Just a short post that I’m working on articles related to Proof of Stake cryptos, namely Tezos (XTZ) and Cardano (ADA). I wanted to put down my thoughts on why separately in one place that I can link to.
I have said this to anyone who will listen: cryptocurrency is currently treated like Linux was in 1995. Most people don’t know about it, the ones that do are mostly misguided about it, and many think it will only be used for criminal activity. I really need to take a moment here and address this since I see it online all the time, and even in conversations with otherwise quite intelligent people.
“Crypto is only used by criminals”
Now, this is even less logical than it was in Linux’s era mind you, since at that time, computers were far less ubiquitous than now. It might be somewhat understandable that everyday folks would not understand the difference between those hippies giving away their free Unix-like operating system, and those crackers trying to break into computer networks to steal or give away someone else’s commercial code.
Nowadays, everyone has a powerful computer in their pocket. The vast majority of programs most people use on their desktops to browse the web is free, and usually source-code accessible. Many App store programs are at least freely available once you agree to the terms of the Walled Garden. People are used to free programs at source code on github; new startups looking to upset the status quo and offer new and often cheaper means of getting products or information. Uber. Netflix. DoorDash. Yet for some reason they assume that the main use of a new currency ‘disruptor’ is for criminals?
Yes, ransomware attacks often call for crypto payments to free a victim’s computer. The reason is simple, crypto is an efficient and irreversible method of exchanging money. Before crypto flourished these criminals often asked for MoneyGram payments. This does not mean we should ban MoneyGram. Also, the vast majority of cryptocurrency uses a public ledger as a check to verify that transactions are succeeding, which means actually using it to e.g. launder money would be pretty idiotic as it it far more traceable than just using cash. Are we done with the ridiculous idea that crypto is only used for criminal activity yet? Jeez.
Why Proof of Stake coins? A Refresher
If you’ve made it this far you should at least agree that crypto is probably going to become more important than it is already today. It’s quite possible that, like Linux and BSD did with computers (powering datacenters as well as Android and MacOS/iOS devices), it might power the vast majority of financial transactions, though not directly in a way that people are aware of. So, if you believe in crypto, why should we focus on using Proof of Stake coins vs Proof of Work? What do these terms even mean?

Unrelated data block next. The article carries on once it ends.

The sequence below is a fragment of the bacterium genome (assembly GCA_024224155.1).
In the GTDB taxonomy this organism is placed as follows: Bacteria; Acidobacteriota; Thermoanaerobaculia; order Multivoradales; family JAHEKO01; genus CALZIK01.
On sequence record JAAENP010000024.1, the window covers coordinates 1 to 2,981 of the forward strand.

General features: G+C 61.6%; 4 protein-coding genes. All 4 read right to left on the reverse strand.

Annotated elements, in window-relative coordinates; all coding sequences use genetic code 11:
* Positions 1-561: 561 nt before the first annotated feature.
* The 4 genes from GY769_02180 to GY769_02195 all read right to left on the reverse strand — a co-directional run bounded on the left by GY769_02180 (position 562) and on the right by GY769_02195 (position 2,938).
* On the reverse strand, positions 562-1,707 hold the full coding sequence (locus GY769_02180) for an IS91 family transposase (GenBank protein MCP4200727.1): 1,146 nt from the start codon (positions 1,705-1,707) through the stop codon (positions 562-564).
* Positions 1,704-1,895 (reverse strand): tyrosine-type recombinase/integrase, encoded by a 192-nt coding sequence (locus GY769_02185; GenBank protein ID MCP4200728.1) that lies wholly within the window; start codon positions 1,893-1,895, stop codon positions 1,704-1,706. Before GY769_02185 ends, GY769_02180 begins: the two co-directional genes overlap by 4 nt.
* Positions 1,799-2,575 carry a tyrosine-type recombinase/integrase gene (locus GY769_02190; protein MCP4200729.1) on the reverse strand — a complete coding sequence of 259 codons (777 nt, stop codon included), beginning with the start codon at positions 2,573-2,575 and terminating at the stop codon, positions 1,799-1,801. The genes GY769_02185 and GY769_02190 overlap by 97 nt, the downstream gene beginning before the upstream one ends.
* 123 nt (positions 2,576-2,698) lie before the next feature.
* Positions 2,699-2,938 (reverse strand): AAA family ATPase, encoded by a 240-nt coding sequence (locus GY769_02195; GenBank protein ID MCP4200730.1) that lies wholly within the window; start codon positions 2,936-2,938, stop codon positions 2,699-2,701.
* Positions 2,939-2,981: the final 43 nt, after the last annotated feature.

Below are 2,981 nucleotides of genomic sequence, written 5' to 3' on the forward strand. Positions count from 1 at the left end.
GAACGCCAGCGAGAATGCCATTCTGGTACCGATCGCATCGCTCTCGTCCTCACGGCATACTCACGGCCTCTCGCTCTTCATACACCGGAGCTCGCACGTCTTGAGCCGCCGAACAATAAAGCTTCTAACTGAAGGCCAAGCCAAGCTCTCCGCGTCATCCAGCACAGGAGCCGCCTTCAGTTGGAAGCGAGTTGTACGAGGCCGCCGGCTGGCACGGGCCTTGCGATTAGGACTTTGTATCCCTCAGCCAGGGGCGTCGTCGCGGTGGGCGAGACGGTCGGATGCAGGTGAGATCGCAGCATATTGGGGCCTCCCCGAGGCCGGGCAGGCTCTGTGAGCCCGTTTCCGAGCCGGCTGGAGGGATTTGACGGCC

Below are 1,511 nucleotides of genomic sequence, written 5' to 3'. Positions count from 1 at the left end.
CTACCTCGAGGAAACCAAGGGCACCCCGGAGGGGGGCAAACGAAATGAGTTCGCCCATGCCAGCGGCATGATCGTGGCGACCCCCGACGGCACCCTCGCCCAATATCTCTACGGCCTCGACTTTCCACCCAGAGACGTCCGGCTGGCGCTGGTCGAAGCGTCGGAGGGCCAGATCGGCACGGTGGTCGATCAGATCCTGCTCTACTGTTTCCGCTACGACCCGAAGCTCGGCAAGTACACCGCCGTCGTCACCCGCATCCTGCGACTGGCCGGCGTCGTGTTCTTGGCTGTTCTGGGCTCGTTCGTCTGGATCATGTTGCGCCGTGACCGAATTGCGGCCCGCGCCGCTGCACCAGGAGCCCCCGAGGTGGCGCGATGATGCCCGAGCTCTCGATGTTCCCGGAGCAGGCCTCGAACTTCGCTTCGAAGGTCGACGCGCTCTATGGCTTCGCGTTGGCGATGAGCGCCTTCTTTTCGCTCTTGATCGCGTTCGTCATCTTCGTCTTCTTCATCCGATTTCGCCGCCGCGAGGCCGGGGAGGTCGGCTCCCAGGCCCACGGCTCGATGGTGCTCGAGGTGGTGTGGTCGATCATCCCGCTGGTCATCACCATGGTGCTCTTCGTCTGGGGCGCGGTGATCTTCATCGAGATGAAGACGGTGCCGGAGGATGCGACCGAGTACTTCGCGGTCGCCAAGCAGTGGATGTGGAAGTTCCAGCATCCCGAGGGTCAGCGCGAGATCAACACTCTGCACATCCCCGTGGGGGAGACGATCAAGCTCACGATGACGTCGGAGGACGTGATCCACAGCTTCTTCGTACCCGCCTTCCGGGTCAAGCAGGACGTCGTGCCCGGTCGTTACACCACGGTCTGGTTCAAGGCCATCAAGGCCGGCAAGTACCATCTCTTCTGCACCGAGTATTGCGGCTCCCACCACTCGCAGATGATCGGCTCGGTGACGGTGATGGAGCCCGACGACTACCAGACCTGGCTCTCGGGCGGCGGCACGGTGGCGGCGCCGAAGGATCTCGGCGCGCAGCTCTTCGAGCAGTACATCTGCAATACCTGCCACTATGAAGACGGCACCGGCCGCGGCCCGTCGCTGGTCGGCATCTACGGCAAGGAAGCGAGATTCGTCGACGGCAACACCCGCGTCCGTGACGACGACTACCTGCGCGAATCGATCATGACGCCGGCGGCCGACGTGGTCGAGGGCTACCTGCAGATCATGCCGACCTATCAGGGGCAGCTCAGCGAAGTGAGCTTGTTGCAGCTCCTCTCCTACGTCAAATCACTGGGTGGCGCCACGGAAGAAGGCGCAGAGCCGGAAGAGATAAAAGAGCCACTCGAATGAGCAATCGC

For a refresher, Proof of Work is the mechanism of computing Bitcoin blocks and ensures that people are not fabricating transactions, which is pretty important when dealing with currency transactions. Hardware ‘miners’ spend all day calculating blocks, which as many people now realize, consumes a very large amount of electricity.
But just like people nowadays do not spend much time using MSDOS applications, there are new and far more energy efficient algorithms to accomplish the same mechanism as the Poof of Work method, which again is just to make sure transactions are secure and not being fabricated by some bad actor. One of these methods that has already proven itself to be a reliable replacement is called Proof of Stake.
In a nutshell, Proof of Stake is simply a mechanism where transactions are confirmed by validators who put their own funds as a ‘stake’ as incentive to act in good faith. Instead of a computationally (thus electrically) heavy calculation, a validator puts up their own funds as a ‘stake’ to keep them honest. A validator found to be cheating on just a single block loses their stake, which for example in XTZ is currently worth $28000. From a security perspective there is always the concern of a 51% attack here, but Proof of Work has this problem as well. As a further disincentive, the idea of holding 51% of a currency only to cause its value to plummet by forging transactions seems rather foolhardy.
Why XTZ and ADA?
Quite simply these are the coins I know the most about at this point. I think the have good long term potential to succeed in the market, but I will continue to educate myself and therefore be able to advise others about these exciting new coins.
What about ETH?
I still love Ethereum, and the developers are in a long and seemingly endless to transition to Proof of Stake. Ethereum revolutionized crypto by popularizing smart contracts, and I think their importance will only increase. Tezos already implements smart contracts, and Cardano has the beginnings of these in place as well. So yes I will continue to discuss and be positive about Ethereum going forward. If in 2023 they haven’t gotten the PoS bus moving, I may reconsider at that point.